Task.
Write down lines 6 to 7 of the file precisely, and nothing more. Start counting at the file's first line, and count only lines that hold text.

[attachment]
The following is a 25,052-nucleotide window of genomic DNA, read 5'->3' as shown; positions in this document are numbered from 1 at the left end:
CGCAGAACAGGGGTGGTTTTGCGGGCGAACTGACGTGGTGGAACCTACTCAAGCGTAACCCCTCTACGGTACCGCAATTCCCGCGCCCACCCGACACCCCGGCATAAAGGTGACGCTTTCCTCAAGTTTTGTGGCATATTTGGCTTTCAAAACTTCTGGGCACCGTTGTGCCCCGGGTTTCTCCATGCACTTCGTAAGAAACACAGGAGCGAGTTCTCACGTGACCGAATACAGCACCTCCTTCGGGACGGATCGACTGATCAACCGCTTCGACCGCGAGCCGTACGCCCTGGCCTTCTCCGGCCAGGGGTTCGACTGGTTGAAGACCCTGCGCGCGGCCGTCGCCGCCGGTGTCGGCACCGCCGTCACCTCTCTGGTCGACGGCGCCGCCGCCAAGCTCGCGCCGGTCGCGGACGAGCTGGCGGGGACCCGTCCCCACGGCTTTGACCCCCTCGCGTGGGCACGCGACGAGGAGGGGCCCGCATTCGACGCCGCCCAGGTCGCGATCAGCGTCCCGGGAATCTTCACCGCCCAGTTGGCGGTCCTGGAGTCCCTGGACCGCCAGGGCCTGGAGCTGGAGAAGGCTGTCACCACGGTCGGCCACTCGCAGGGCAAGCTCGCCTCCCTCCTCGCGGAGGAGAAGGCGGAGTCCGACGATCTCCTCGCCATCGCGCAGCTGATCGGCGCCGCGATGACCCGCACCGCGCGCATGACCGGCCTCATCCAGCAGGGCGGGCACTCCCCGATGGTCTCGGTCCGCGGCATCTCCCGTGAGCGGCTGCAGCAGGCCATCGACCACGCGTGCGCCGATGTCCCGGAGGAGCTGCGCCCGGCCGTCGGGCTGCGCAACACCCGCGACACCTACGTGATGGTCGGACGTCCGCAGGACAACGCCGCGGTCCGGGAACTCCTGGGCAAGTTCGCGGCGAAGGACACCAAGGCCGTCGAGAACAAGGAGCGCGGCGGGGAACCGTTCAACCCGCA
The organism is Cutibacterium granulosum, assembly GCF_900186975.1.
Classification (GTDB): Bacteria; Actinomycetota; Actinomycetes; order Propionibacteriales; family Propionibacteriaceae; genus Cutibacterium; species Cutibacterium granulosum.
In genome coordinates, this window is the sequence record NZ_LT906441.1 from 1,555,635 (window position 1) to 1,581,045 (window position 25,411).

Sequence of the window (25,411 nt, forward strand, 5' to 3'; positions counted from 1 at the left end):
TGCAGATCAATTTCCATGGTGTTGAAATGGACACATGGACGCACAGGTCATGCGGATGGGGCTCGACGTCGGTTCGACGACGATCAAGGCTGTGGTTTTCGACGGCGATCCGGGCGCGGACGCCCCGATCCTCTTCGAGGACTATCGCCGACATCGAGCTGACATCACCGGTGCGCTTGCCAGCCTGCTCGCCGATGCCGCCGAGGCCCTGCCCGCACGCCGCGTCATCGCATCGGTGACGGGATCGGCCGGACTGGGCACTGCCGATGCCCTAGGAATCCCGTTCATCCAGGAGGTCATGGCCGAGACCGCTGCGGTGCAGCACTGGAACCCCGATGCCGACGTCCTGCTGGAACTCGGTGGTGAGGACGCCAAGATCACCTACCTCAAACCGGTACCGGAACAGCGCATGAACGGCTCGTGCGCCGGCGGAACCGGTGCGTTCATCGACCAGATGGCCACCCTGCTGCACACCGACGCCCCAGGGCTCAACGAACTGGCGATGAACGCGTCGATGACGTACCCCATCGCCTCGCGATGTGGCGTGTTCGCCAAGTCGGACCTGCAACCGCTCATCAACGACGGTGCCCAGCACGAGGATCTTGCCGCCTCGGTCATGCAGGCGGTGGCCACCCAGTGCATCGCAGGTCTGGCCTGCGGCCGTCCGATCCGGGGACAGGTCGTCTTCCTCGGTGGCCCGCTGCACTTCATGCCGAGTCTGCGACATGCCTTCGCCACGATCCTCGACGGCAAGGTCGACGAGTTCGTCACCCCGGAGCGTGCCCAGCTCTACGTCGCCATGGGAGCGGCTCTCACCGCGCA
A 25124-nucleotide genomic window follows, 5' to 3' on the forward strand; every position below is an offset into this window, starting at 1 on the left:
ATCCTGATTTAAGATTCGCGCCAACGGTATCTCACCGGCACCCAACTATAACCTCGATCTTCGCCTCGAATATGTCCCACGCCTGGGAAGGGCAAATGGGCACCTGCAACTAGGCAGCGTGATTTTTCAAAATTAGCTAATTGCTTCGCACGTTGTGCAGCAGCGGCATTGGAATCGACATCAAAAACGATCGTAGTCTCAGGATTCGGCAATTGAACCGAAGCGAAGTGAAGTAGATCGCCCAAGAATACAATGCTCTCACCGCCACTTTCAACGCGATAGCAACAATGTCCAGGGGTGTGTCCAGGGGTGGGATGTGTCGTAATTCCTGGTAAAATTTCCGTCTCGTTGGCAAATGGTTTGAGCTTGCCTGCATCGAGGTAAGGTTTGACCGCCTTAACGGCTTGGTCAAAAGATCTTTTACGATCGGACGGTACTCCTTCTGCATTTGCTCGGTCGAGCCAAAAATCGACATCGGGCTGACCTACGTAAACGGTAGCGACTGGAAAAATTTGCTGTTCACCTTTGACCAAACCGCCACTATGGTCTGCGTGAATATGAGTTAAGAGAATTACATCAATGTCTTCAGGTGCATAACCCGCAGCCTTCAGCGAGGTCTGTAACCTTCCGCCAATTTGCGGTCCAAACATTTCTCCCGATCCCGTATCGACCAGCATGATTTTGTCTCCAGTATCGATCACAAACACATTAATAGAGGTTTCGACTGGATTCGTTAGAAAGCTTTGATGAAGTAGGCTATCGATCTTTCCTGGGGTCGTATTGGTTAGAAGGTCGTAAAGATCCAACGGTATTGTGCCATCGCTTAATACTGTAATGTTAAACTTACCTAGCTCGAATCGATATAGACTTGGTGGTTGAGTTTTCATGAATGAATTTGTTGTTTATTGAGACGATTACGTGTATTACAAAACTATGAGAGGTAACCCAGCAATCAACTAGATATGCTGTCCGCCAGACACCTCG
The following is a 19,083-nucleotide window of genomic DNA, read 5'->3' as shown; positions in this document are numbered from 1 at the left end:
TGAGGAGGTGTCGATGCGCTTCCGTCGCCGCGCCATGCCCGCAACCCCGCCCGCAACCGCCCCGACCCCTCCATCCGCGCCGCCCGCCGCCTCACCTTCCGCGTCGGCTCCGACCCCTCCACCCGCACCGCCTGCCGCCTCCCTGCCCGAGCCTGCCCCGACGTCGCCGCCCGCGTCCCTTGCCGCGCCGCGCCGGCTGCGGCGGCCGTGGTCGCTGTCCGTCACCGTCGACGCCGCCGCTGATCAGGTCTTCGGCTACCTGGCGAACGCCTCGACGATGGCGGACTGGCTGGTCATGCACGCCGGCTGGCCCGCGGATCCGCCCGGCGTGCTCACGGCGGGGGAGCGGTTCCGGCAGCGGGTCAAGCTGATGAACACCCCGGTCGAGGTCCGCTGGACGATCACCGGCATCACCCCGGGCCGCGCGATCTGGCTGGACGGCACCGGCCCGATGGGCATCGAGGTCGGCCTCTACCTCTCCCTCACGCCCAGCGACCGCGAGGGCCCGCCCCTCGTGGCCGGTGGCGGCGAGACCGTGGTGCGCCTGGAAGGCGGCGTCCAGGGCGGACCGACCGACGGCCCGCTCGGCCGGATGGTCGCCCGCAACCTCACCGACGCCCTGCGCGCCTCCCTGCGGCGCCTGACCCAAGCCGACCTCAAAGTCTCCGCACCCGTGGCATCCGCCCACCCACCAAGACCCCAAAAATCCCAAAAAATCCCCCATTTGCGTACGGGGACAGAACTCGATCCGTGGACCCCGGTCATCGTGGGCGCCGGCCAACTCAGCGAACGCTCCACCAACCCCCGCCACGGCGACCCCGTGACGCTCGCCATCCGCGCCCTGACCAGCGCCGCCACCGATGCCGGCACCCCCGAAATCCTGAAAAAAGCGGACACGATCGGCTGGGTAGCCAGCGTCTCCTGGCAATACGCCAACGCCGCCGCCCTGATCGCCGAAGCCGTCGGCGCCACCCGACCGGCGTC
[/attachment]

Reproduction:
Sequence of the window (25,411 nt, forward strand, 5' to 3'; positions counted from 1 at the left end):
TGCAGATCAATTTCCATGGTGTTGAAATGGACACATGGACGCACAGGTCATGCGGATGGGGCTCGACGTCGGTTCGACGACGATCAAGGCTGTGGTTTTCGACGGCGATCCGGGCGCGGACGCCCCGATCCTCTTCGAGGACTATCGCCGACATCGAGCTGACATCACCGGTGCGCTTGCCAGCCTGCTCGCCGATGCCGCCGAGGCCCTGCCCGCACGCCGCGTCATCGCATCGGTGACGGGATCGGCCGGACTGGGCACTGCCGATGCCCTAGGAATCCCGTTCATCCAGGAGGTCATGGCCGAGACCGCTGCGGTGCAGCACTGGAACCCCGATGCCGACGTCCTGCTGGAACTCGGTGGTGAGGACGCCAAGATCACCTACCTCAAACCGGTACCGGAACAGCGCATGAACGGCTCGTGCGCCGGCGGAACCGGTGCGTTCATCGACCAGATGGCCACCCTGCTGCACACCGACGCCCCAGGGCTCAACGAACTGGCGATGAACGCGTCGATGACGTACCCCATCGCCTCGCGATGTGGCGTGTTCGCCAAGTCGGACCTGCAACCGCTCATCAACGACGGTGCCCAGCACGAGGATCTTGCCGCCTCGGTCATGCAGGCGGTGGCCACCCAGTGCATCGCAGGTCTGGCCTGCGGCCGTCCGATCCGGGGACAGGTCGTCTTCCTCGGTGGCCCGCTGCACTTCATGCCGAGTCTGCGACATGCCTTCGCCACGATCCTCGACGGCAAGGTCGACGAGTTCGTCACCCCGGAGCGTGCCCAGCTCTACGTCGCCATGGGAGCGGCTCTCACCGCGCA